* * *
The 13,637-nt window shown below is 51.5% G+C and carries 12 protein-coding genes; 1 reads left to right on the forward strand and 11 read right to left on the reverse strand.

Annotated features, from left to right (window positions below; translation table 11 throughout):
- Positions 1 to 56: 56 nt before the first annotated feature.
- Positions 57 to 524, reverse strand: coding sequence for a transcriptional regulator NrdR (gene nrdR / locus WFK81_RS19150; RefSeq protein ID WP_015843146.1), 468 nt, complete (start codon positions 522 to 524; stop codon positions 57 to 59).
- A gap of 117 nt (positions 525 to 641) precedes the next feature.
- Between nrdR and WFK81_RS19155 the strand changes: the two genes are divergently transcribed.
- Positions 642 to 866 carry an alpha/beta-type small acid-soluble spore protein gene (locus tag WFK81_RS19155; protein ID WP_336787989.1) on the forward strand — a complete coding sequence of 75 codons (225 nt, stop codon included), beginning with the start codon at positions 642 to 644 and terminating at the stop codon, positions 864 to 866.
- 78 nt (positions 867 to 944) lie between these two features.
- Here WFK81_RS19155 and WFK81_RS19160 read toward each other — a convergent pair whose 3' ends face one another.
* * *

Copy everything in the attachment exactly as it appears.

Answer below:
The 13,637-nt window shown below is 51.5% G+C and carries 12 protein-coding genes; 1 reads left to right on the forward strand and 11 read right to left on the reverse strand.

Annotated features, from left to right (window positions below; translation table 11 throughout):
- Positions 1 to 56: 56 nt before the first annotated feature.
- Positions 57 to 524, reverse strand: coding sequence for a transcriptional regulator NrdR (gene nrdR / locus WFK81_RS19150; RefSeq protein ID WP_015843146.1), 468 nt, complete (start codon positions 522 to 524; stop codon positions 57 to 59).
- A gap of 117 nt (positions 525 to 641) precedes the next feature.
- Between nrdR and WFK81_RS19155 the strand changes: the two genes are divergently transcribed.
- Positions 642 to 866 carry an alpha/beta-type small acid-soluble spore protein gene (locus tag WFK81_RS19155; protein ID WP_336787989.1) on the forward strand — a complete coding sequence of 75 codons (225 nt, stop codon included), beginning with the start codon at positions 642 to 644 and terminating at the stop codon, positions 864 to 866.
- 78 nt (positions 867 to 944) lie between these two features.
- Here WFK81_RS19155 and WFK81_RS19160 read toward each other — a convergent pair whose 3' ends face one another.